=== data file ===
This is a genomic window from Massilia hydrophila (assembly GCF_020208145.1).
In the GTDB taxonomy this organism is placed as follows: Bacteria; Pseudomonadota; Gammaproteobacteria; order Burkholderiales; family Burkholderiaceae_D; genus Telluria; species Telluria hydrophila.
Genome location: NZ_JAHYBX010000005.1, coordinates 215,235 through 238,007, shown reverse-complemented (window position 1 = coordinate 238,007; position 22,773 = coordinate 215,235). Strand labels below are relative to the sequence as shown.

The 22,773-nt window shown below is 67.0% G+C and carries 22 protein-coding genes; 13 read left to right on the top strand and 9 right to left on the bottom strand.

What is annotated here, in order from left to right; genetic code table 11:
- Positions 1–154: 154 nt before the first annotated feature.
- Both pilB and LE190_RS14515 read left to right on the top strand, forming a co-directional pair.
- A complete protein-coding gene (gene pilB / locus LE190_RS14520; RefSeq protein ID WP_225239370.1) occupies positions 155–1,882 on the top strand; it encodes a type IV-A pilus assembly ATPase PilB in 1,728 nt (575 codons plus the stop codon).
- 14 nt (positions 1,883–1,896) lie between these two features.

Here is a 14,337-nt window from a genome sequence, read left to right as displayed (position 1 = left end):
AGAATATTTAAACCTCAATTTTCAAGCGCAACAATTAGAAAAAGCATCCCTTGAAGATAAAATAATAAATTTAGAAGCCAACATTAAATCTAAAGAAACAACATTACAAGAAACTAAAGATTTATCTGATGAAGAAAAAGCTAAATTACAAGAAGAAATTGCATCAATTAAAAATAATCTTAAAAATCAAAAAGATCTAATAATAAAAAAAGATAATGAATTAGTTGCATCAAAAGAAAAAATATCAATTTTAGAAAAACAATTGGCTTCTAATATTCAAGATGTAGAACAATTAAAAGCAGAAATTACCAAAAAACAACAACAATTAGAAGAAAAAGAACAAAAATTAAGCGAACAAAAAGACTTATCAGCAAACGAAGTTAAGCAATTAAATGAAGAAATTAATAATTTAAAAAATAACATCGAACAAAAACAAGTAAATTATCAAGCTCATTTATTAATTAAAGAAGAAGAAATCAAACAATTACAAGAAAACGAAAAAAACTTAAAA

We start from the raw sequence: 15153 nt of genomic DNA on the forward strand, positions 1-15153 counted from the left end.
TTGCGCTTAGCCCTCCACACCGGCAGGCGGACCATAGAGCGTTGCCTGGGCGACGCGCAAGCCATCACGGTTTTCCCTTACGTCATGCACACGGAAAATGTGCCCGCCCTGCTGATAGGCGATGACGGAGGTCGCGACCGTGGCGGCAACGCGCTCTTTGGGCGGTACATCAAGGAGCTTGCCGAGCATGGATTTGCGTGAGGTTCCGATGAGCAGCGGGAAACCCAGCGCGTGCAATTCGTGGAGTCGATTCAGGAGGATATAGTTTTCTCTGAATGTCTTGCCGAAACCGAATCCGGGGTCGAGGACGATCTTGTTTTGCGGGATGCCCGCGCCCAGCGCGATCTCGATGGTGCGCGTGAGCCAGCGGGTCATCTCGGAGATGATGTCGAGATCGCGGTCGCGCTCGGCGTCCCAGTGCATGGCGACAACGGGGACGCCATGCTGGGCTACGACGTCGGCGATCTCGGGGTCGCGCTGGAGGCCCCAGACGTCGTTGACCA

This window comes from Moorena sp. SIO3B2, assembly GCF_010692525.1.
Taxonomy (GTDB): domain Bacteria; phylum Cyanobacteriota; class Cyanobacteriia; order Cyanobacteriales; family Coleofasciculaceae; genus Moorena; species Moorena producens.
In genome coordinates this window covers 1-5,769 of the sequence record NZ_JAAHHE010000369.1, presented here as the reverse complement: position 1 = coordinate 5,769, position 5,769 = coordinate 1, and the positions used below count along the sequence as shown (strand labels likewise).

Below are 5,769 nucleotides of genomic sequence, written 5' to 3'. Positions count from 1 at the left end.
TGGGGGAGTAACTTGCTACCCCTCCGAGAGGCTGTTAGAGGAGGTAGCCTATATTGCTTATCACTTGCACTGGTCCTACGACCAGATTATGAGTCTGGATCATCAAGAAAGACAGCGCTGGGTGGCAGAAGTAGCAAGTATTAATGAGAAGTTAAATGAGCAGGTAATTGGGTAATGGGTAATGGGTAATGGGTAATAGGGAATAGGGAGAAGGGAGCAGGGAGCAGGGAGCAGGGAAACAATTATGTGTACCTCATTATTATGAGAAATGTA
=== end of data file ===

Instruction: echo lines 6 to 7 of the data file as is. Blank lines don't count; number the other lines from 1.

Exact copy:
- Positions 1–154: 154 nt before the first annotated feature.
- Both pilB and LE190_RS14515 read left to right on the top strand, forming a co-directional pair.